I bring the same spirit to my yoga classes: the spirit of creativity, listening and receptivity. I believe in helping people find their voices, whether that be through moving their bodies or moving their pen. I invite you to listen. I invite you to hear your own voice.
When I was first learning about yoga in the mid 90s, it felt like all these separate parts of myself came together and finally made sense (well, most of the time).
These days, my yoga is inspired by poetry, nature, slowing down, and a fascination for the human body. As a teacher, I encourage curiosity and interest in the process rather than reaching a final destination.
This is a practice of day-to-day and the ways we show up amid all the other things in life. This isn’t easy! Thank goodness we can come together for weekly classes, where we balance the seriousness and instruction with levity and lightness and fun. Some of my favorite teaching happens in our 200 and 300 hour TT programs, as well as workshops and retreats, where we can explore our relationships beyond the mat.
After 12 years of creating and building It’s All Yoga, I decided to spread my wings outside of the studio walls. For me, this is part of the practice—following the heart even when it doesn’t make sense to the head. In perfect timing for all parties, Kaci Florez took over ownership in July 2017 and is leading IAY to new heights.
This shift in my work is allowing me to teach and write more, as well as continue my passions of Ayurveda, plant-based nutrition and creative grief workshops and retreats. Reminders that in Yoga, there is room for whatever comes up.
My first Yoga class was at a gym. Before that I had tried aerobics, running, a master’s swim program and weight lifting, but the challenges of yoga have held my interest for the last 10 years. Four years after my initial class I felt I needed to share my experience. That’s when I became a Registered Yoga Teacher through Yoga Alliance.
Following my path, I’ve since taught at large gyms, several studios and private sessions. As part of my desire to grow spiritually, I wanted to collaborate with Michele Marlahan, the owner of It’s All Yoga. Greeting each morning with Yoga’s practice/path gives me insight as to how I treated myself the day before.
Every day is a new chance to begin anew. What I try to share is the experience of how it feels to be free; separated from our mind chatter and at ease within our physical bodies with space to process the emotional baggage. These are only two examples of the things that limit us in countless ways. It’s how consciously you work within your limits that is the Heart of Yoga.
Using my experience as a guide, I encourage exploration in the postures through focused attention and awareness of the breath. My style balances strength, suppleness and compassion with an emphasis on finding ease in the practice. I praise all my teachers, which includes the students. They have shown me that a sense of humor and a compassionate soul are wonderful companions to have while on the path.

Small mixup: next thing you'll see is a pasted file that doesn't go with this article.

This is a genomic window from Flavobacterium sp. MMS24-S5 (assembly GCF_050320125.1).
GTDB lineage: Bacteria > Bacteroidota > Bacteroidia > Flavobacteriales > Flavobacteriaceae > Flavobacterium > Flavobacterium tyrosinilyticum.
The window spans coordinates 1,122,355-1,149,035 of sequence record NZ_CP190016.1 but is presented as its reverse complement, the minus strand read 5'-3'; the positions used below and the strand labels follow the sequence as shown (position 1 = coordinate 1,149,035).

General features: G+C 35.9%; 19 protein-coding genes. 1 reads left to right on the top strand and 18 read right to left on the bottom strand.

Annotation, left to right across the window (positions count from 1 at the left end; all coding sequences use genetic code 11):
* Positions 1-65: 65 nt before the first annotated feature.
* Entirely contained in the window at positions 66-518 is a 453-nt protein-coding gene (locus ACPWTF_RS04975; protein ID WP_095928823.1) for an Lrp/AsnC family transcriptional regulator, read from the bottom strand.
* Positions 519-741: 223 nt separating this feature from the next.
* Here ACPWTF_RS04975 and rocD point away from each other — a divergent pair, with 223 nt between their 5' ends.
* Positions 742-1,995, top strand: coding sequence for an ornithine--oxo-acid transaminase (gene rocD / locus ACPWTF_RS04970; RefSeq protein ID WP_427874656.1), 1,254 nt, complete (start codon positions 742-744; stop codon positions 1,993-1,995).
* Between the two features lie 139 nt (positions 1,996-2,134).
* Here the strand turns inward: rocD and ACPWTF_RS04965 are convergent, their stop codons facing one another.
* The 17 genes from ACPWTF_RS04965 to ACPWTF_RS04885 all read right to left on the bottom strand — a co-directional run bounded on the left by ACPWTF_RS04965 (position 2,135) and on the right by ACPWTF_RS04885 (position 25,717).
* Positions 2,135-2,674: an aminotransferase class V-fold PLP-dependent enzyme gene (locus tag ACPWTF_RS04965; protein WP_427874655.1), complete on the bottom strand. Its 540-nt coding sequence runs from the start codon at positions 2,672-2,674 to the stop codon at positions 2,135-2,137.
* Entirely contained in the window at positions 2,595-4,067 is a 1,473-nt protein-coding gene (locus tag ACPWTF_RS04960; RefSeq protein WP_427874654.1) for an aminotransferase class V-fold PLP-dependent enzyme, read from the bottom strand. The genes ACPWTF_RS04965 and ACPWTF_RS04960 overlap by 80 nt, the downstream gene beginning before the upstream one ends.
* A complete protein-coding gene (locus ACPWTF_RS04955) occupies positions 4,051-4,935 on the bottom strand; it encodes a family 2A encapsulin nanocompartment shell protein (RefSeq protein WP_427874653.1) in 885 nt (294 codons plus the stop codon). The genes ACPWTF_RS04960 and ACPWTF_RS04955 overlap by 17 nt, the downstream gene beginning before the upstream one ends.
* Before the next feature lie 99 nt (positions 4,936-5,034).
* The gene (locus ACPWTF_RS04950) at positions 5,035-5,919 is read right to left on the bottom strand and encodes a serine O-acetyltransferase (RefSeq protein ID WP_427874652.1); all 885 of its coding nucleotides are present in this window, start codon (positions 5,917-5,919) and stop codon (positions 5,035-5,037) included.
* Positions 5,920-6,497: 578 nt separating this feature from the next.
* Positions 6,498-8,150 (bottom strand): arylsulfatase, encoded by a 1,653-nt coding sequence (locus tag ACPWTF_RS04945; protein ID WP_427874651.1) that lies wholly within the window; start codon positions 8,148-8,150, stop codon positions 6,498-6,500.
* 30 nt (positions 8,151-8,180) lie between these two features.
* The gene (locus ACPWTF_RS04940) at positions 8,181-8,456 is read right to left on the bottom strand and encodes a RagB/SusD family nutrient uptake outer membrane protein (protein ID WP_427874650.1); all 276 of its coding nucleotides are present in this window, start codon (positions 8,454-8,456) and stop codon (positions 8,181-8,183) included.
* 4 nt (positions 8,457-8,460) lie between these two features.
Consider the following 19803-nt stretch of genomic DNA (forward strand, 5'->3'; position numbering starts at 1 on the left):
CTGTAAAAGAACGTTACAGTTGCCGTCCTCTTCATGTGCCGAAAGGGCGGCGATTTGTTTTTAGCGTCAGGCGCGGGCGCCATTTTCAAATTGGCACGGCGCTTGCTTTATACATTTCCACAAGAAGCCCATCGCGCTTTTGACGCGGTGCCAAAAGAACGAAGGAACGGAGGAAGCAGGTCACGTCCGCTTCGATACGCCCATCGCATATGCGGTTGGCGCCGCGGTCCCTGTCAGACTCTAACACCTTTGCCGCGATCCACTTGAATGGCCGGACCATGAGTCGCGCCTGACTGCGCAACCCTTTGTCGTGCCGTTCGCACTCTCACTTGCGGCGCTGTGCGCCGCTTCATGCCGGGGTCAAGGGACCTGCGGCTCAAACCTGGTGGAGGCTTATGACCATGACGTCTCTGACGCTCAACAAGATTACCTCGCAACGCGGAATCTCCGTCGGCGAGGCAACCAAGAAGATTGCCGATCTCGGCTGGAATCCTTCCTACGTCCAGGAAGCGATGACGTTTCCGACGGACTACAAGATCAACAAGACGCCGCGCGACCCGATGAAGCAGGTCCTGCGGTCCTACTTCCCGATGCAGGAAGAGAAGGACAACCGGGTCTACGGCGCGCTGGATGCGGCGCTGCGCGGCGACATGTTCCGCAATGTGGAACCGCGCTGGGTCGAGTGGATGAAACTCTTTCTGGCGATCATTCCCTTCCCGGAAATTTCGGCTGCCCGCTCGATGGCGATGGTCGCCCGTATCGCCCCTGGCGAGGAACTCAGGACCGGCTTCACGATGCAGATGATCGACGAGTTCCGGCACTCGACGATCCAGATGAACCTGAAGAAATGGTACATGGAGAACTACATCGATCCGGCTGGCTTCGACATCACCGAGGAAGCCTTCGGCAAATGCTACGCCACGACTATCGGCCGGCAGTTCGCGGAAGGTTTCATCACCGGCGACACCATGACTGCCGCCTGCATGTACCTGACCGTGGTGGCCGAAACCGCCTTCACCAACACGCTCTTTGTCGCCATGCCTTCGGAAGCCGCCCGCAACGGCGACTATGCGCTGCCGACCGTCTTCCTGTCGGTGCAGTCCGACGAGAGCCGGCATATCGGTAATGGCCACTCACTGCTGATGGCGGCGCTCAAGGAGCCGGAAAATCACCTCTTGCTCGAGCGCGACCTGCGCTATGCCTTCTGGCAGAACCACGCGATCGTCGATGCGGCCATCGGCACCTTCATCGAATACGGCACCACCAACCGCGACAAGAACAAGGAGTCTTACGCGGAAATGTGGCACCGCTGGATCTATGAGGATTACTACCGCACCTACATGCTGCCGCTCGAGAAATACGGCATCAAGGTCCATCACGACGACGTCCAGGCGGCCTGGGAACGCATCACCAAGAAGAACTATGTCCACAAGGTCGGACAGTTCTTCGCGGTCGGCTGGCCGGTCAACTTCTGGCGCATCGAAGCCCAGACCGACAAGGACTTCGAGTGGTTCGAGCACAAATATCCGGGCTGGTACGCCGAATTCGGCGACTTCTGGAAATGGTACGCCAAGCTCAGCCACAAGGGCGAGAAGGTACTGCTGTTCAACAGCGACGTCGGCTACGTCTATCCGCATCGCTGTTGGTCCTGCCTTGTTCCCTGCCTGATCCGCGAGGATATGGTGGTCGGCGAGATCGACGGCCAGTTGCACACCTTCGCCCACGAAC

Aging is inevitable—if we are lucky. My goal for myself and my students is to age gracefully and to be strong, flexible and tall.
My name is Wencke, sounds like Venka. My first introduction to yoga began when I was 40. I had a VCR with 7 days of yoga with Raquel Welch. I started taking yoga classes whenever and wherever I could.
I am an RN and spent 40 years primarily In Labor and Delivery helping families during the pregnancy and birth process. I also taught childbirth classes and took a course teaching prenatal yoga in the mid 1980s.
Yoga gradually became a way of life for me rather than only a form of exercise. Five years ago I moved to Sacramento to be closer to my growing family. At that time I discovered It’s All Yoga. In 2014 while I was still working and commuting back and forth to work in Berkeley Michelle was offering a 200-hour teacher training. I wasn’t ,really interested in teaching but felt it was an opportunity to deepen my practice. It was an amazing and life-changing experience. I toyed with the idea of teaching prenatal yoga and took a training in San Francisco. Right around the time I retired, Michelle offered Stephanie Meeker and I the opportunity to teach a class which at that time was called Healthy Aging. We were both honored and scared to death. I often said during that early time I could deliver babies all day long but teaching was hard and humbling.
Last year I was introduced to Yoga for Bone Health. I personally have been diagnosed with osteopenia and osteoporosis. I took a teacher training for bone health which has changed my personal practice and how I teach.
I am very excited to teach yoga to an older crowd (young are also welcome). Our class is now called Strength and Balance. We have students who have practiced yoga for a long time and those who are brand new to yoga.
I also volunteer teaching yoga to a group of women which started as chair yoga. The participants were wary about the thought of yoga and were emphatic that they could not get on the floor because they would not be able to get up. Two years later they agreed to “try” the floor. I was able to bring in some donated mats and now their favorite part is being on the floor.
I am honored and so grateful to have the opportunity to teach at It’s All Yoga. The teachers are amazing and inspiring and I am always learning.